40 Mary walking toward Plaza Constitucion from Plaza Independencia

39 Rick at City gate, with Plaza Independencia behind 39 Rick at City gate, with Plaza Independencia behind

16 Mary entering Plaza Independencia, taken through reconstructed original city gate 21 Plaza Independencia

Plaza Independencia was surrounded by interesting buildings.  The Palacio Salvo, with its bizarre tower section, is the tallest building in Uruguay and was the tallest in South America when it was built in the 1920’s (you can see it on the right in the city skyline at the top of this blog entry).  The Palacio Estavez was the center of government until 1985.  And the lovely Teatro Solis, the opera house, is on a corner of the Plaza called (at least on our map; we couldn’t find any sign at the site) “Plaza Golda Meir.”  I’m not sure what Golda Meir might have had to do with Uruguay, but there it is.

18 Palacio Salvo at Plaza Independcia 20 Tower of Palacio Salvo

19 Palacio Estevez, govt headquarters  until 1985, in Plaza Independencia 24 Mary at Teatro Solis

26 Lobby of Teatro Solis 22 Teatro Solis, built in mid-19th century, the opera house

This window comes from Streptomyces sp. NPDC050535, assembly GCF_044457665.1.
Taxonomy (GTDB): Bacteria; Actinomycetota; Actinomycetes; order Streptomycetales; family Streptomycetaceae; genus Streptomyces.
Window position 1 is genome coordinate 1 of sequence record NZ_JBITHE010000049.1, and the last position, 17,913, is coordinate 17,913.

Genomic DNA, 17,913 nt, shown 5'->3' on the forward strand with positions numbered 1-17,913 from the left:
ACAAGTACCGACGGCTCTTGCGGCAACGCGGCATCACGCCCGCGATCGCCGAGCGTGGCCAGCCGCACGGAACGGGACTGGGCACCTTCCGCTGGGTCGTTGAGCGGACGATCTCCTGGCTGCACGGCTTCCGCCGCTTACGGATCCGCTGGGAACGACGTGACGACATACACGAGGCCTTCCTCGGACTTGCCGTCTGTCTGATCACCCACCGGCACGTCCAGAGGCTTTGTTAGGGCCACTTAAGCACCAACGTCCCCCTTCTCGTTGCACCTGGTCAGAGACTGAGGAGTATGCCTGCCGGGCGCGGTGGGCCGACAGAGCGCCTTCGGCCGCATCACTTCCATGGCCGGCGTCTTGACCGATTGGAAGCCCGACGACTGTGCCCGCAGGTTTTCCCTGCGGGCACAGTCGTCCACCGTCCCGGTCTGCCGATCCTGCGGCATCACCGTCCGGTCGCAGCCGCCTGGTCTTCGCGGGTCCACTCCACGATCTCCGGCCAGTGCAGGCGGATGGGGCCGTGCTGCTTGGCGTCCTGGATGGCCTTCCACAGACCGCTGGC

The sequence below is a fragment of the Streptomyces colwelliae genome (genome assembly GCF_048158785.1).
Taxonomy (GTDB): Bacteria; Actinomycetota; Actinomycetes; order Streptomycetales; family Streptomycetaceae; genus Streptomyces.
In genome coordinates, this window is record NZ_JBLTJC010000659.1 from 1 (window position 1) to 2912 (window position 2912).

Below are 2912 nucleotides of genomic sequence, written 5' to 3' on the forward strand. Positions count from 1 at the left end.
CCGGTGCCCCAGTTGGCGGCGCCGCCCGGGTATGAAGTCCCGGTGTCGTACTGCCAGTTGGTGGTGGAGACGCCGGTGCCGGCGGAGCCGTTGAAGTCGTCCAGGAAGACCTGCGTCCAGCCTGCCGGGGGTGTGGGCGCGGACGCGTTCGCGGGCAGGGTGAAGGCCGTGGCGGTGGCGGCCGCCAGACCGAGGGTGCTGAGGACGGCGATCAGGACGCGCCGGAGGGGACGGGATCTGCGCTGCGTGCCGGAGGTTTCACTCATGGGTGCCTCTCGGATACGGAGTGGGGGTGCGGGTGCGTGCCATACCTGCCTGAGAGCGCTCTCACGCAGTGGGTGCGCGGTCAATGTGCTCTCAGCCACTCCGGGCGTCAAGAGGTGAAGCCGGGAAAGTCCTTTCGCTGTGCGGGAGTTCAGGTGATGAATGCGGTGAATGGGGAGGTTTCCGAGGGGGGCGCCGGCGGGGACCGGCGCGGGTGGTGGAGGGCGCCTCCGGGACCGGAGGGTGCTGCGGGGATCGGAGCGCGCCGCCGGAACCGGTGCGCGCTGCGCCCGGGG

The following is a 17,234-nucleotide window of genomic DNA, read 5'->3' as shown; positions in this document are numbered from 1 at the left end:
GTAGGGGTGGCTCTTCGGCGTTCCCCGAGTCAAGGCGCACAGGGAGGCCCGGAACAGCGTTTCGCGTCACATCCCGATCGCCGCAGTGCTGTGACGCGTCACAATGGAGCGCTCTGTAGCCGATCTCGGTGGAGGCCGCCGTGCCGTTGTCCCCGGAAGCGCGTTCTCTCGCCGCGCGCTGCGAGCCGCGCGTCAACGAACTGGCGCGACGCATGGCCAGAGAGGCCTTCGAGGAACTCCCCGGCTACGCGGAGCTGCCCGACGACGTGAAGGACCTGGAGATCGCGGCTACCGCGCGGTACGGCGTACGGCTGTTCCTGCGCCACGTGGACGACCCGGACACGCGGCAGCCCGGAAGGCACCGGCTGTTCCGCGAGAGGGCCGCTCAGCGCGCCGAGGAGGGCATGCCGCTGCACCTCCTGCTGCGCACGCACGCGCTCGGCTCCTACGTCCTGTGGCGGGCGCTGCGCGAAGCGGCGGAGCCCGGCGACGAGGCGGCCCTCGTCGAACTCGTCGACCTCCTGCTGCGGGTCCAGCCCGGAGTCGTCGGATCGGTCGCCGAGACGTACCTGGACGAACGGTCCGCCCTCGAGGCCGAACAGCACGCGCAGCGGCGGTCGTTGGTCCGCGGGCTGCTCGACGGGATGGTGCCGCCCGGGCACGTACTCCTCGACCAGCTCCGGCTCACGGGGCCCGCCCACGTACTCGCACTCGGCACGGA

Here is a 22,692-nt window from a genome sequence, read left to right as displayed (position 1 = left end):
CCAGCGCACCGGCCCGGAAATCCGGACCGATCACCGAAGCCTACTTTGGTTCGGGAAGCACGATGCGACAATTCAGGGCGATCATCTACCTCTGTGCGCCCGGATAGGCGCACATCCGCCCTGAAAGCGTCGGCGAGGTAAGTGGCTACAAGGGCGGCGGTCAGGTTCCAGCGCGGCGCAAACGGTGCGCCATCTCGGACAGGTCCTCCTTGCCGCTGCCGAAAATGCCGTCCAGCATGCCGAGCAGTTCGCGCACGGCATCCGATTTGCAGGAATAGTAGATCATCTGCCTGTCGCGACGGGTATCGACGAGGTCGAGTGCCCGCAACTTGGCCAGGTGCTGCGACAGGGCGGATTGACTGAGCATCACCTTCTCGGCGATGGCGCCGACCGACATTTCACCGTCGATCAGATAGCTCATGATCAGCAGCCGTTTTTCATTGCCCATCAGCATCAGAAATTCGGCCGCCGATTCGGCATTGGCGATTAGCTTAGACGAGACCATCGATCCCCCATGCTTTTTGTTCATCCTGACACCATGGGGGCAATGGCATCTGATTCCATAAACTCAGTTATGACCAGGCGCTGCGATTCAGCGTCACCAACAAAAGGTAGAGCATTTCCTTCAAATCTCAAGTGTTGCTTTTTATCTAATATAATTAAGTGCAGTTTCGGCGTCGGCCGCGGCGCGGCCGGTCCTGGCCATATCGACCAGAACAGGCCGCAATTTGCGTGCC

One of the biggest pleasures of exploring Montevideo is the beautiful old architecture you find all over, often mixed in with more modern or even pedestrian buildings.  Below is a selection of some of the architectural details on the buildings, which includes a variety of sculpture, balconies, mosaic decorations and old ornate buildings reflected in a modern glass building (a photographic cliche, I know, but still pretty).

29 Ornate bldg with balcony on Avenida 18 de Julio 35 Architectural detail

32 Architectural detail 31 ornate bldg on Avenida 18 de Julio

33 Architectural detail  29 reflected bldg on Avenida 18 de Julio 

37 ornate balcony   41 Architectural detail

28 reflected bldg on Avenida 18de Julion   30 Mosaic decoration on bldg on Avenida 18 de Julio

And so, as the sun sinks slowly in the west, we bid a fond farewell to beautiful Montevideo.  Last night was the Valentine’s Day Ball aboard Prinsendam (even though it was February 12, which ought to have involved Lincoln’s birthday instead).  I have no pictures of the Ball (Cinderella didn’t make it this time) but below I have included the latest towel animals.  As I write this, we will be arriving in Rio de Janeiro early (6:30 AM) tomorrow morning for a two day stay, then two days in small resort towns with little to do but look at the sand & sky & sun (assuming the sun is actually out) so it may be a few more days before there is another posting.  And happy birthday to Linda, if you are still following this.

43 Towel piggie 62 towel penguin

One response

  1. Cecile Deaton

    Hurrah for days with nothing to do but look at the sand, sea and sky! So what else have you been doing on this cruise?

    February 14, 2012 at 3:19 pm